ic sentiment toward the living wage campaign – the campaign to get employers to pay workers a calculated wage higher than the minimum wage – is on the climb.
A survey published today by financial services firm KPMG found that seven out of 10 UK adults would consciously shop in favour of a retail chain that paid workers at least the living wage. The figure is 10 per cent higher than a year ago.
The UK living wage is calculated by the Centre for Research in Social Policy at Loughborough University and stands at £7.85 per hour. A higher wage for London is calculated by the Greater London Authority and is currently £9.15 per hour. They are then set by the Living Wage Foundation. It compares with the current legal minimum wage for workers over 21 of £6.50 per hour.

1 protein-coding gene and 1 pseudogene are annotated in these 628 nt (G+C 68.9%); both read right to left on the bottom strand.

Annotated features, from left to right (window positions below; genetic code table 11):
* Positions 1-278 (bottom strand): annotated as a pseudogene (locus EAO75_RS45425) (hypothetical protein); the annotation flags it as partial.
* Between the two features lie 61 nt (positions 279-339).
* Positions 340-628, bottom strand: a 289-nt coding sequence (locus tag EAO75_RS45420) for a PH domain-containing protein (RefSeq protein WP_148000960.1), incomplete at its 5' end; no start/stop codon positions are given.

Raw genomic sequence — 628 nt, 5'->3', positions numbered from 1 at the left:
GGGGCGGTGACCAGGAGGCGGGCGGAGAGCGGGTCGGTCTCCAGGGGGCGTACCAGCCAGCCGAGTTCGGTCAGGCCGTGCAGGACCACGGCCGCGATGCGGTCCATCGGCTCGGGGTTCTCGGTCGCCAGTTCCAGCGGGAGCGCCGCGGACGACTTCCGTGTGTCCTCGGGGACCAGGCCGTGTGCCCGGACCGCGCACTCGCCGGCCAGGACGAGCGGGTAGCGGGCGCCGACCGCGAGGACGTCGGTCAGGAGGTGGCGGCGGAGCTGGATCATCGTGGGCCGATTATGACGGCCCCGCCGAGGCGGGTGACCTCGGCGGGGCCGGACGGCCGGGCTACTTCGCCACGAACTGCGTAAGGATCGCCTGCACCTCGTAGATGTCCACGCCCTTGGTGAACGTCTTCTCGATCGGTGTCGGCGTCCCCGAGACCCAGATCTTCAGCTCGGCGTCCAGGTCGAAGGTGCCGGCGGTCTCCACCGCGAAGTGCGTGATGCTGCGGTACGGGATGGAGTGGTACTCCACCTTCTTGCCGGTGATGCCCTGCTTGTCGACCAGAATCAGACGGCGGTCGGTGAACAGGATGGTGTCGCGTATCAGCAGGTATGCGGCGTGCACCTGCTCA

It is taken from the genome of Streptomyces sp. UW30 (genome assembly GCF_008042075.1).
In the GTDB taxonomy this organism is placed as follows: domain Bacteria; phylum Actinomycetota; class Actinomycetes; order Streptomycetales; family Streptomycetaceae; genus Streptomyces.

The survey also found that 80 per cent of adults had heard of the living wage, as had 60 per cent of those aged 16-17.
“With all the main political parties’ citing action on Living Wage in their manifestos, we have moved a long way since the 2010 election and the pace of change is accelerating,” said Mike Kelly, head of living wage at KPMG UK.